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TaxPayers’ Alliance slams MURs as a “£67m wasteful subsidy to pharmacists”

The TaxPayers' Alliance has slammed MURs, branding the £67 million spent on them annually a "wasteful subsidy to pharmacists" and calling on the government to slash the amount paid for the service.

The TaxPayers' Alliance has slammed medicines use reviews (MURs), branding the £67 million spent on them annually a "wasteful subsidy to pharmacists" and calling on the government to slash the amount paid for the service.

The pressure group has released a two-page report in which it criticises the "expensive" service and claims the effectiveness of MURs has been "called into question".

Citing research from the University of Nottingham, the TaxPayers' Alliance said it had found "little evidence that [MURs] achieved improvements in medicine usage".

"The TaxPayers' Alliance is barking up the wrong tree here, MURs more than pay for themselves" Sue Sharpe, PSNC

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"Pharmacists were interviewed as part of the academic study, and – while many argued the service could be valuable – some of the responses were scathing," the alliance wrote.

The report also said a small survey had found that pharmacists could take anything between five and 15 minutes to carry out an MUR, meaning they are "effectively being paid between £112 and £336 an hour".

"Average funding to a GP, for a patient on their list for a whole year, is £64.59. A pharmacist gets almost half of this just for performing a single MUR," said the alliance.

The document went on to detail the amount of money multiples can receive for MURs each year, pointing out that most were paid millions of pounds for the service in 2011.

Matthew Sinclair, director of the TaxPayers' Alliance, said: "These medicines use reviews are incredibly expensive and achieving very little."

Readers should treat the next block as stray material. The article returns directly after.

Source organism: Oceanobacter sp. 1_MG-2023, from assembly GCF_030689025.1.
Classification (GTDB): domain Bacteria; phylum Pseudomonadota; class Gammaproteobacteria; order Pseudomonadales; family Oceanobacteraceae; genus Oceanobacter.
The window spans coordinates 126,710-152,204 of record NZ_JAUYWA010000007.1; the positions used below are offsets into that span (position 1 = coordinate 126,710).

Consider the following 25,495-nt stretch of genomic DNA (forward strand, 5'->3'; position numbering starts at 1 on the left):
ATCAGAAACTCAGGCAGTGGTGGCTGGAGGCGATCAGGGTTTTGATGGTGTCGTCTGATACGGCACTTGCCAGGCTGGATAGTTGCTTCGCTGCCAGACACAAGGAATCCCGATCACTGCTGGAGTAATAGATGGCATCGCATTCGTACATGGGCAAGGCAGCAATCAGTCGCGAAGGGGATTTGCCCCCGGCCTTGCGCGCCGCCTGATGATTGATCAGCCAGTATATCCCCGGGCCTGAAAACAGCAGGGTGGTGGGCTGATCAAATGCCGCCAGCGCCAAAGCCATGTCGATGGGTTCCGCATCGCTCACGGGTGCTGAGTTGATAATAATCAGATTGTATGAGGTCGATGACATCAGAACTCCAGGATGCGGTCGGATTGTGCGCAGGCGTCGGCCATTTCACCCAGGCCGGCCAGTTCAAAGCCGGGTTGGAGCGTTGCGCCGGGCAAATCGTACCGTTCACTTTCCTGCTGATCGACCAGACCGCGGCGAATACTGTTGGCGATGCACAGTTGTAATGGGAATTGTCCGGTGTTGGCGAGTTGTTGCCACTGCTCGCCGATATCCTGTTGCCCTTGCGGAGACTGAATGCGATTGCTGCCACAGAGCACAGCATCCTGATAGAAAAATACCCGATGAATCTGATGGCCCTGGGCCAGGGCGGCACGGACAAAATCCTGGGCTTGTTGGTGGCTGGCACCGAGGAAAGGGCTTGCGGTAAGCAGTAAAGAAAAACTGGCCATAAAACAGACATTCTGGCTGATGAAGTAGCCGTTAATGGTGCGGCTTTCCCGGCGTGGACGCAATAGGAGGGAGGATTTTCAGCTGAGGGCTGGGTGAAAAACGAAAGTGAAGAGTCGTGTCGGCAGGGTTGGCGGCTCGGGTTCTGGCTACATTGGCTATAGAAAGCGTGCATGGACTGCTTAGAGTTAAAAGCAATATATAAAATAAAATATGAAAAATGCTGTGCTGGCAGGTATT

"The government should act to reduce the cost of MURs rather than continuing with a system that encourages national chains to try and squeeze as much money out of taxpayers as possible, to pay for reviews that most doctors don't think represent good value," he added.

Pharmacy leaders hit back at the criticism, with PSNC describing the TaxPayers' Alliance report as "unjustified" and "based on flawed research".

PSNC chief executive Sue Sharpe said: "The TaxPayers' Alliance is barking up the wrong tree here. MURs more than pay for themselves by helping patients to make the most of their medicines, which reduces waste for the NHS and improves patients' quality of life."

"It's clear that the authors didn't bother to pick up the phone themselves and speak to any patients or pharmacists before publishing this misleading note," she added.

Ian Facer, chairman of Pharmacy Voice, expressed similar frustration with the "insubstantial" report, saying: "MURs are in fact highly valued by patients, because they help people to understand their medicines and get maximum benefit from them."


Was the TaxPayers' Alliance's attack on MURs justified?

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22 Comments

Ahmed El-Dabbagh, Community pharmacist

By doing MUR with  the patient I have found that the Professional connection has been made  between us.

A trust and assurance has been built with the pharmacist. Usually the patient can  get overwhelmed and surprised with the knowledge of the pharmacist and how that can help him in looking at his treatment in a positive way.

This encourages him as well to regularly come forward whenever there is any doubt or advice needed. They are no longer hesitant to talk to me about their illness, their medicins or their experice with their doctor or with the hospitals.

They know they will be getting good advice and better assurance. Therefore MUR it never finishes after 15 minuets it actually starts off in 15 minutes and carry on after that for as long as the patient needs treatment. 

Sue Per, Locum pharmacist

So far as multiples are concertned, it is all about the money, and milking the "NHS"cash cow for what it's worth, till its dry. The paymaster PCT should scrutinise a large proportion of MURS and not only withold payment for the inelligible and duplicated ones, under the guise of annual and intervention MUR's but also penalise for any deemed inelligible. The eligibility criteria for the MUR's should be made more stringent, to prevent abuses, and also the pharmacist should be made to justify the review, with plausible explanations based on clinical expertise and experience.As the reviews are remunerated on a unit basis, the pharmacist conducting the review should be awarded a fair proportion of the fee, and jointly accountable for the justification fo the MUR. Finally the eligibility criteria should be increased to five different items, and this will certainly limit / mitigate abuses.

Afroz Farooqui, Community pharmacist